3. Territorial

Territorial barking happens when a protective dog sees a potential threat/stranger approach their turf. By ‘turf’, I mean anything that your dog feels protective over. This could be their bed, family members, home, or yard, for example.

This barking typically gets louder as the trespasser gets closer. In these moments, your dog is on high alert and the barking may sound aggressive.

4. Attention seeking

Remember how barking is one of the main ways dogs communicate? This means that when they need something chances are they will bark at you.

Not getting enough attention? – Woof! Hungry? – Woof! Wants to go outside? – Woof!

If your dog always barks when they want something you may hear them bark a lot but have no idea why, which can be frustrating.

5. Separation anxiety

Some dogs don’t mind being left alone, but other dogs hate it. Barking can be a symptom of separation anxiety, along with things like pacing, being destructive, and urinating.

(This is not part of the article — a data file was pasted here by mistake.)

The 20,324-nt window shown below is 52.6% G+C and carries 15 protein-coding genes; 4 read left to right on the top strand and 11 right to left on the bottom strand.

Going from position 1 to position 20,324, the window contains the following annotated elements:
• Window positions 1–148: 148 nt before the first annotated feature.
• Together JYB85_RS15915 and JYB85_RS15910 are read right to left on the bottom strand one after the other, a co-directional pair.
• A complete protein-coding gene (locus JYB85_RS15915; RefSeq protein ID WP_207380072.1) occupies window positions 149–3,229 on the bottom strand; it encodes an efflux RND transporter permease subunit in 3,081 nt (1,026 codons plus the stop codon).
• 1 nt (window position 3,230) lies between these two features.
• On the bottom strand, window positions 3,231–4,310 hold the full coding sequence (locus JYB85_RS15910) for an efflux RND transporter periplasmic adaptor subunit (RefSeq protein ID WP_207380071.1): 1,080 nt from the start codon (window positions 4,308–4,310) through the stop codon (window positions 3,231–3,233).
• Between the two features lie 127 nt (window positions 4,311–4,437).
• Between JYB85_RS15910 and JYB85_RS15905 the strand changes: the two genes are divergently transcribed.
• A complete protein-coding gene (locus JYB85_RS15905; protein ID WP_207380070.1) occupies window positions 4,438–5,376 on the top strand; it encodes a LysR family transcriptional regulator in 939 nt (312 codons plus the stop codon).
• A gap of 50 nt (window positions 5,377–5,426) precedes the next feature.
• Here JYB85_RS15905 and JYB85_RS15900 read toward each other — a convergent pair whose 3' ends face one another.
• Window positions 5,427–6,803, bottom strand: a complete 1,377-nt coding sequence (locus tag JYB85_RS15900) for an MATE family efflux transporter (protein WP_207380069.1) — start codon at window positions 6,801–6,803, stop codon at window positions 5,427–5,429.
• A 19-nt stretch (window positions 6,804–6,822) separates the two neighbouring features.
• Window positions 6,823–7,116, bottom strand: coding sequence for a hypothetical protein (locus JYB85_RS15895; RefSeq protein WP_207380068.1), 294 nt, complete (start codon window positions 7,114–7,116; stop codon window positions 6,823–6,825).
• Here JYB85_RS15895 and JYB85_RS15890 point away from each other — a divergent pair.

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6. Compulsive

Some dogs seem to bark because they enjoy hearing their own voice. You may know that all their needs are being met, they are not sick, and yet they will still bark constantly.

Excessive barking – Is it a serious problem?

Yes, excessive barking is a serious problem for a number of reasons.

Chihuahua barking excessively

It’s annoying, for one. When your dog is constantly barking and you don’t know how to handle it, you may get frustrated with your pet and not enjoy the relationship like you normally would.

If you’re getting annoyed there’s a good chance your neighbors are too (especially if you live in an urban area or apartment building with people close by). If your dog is barking late into the night or in the wee hours of the morning, your neighbors have every right to complain.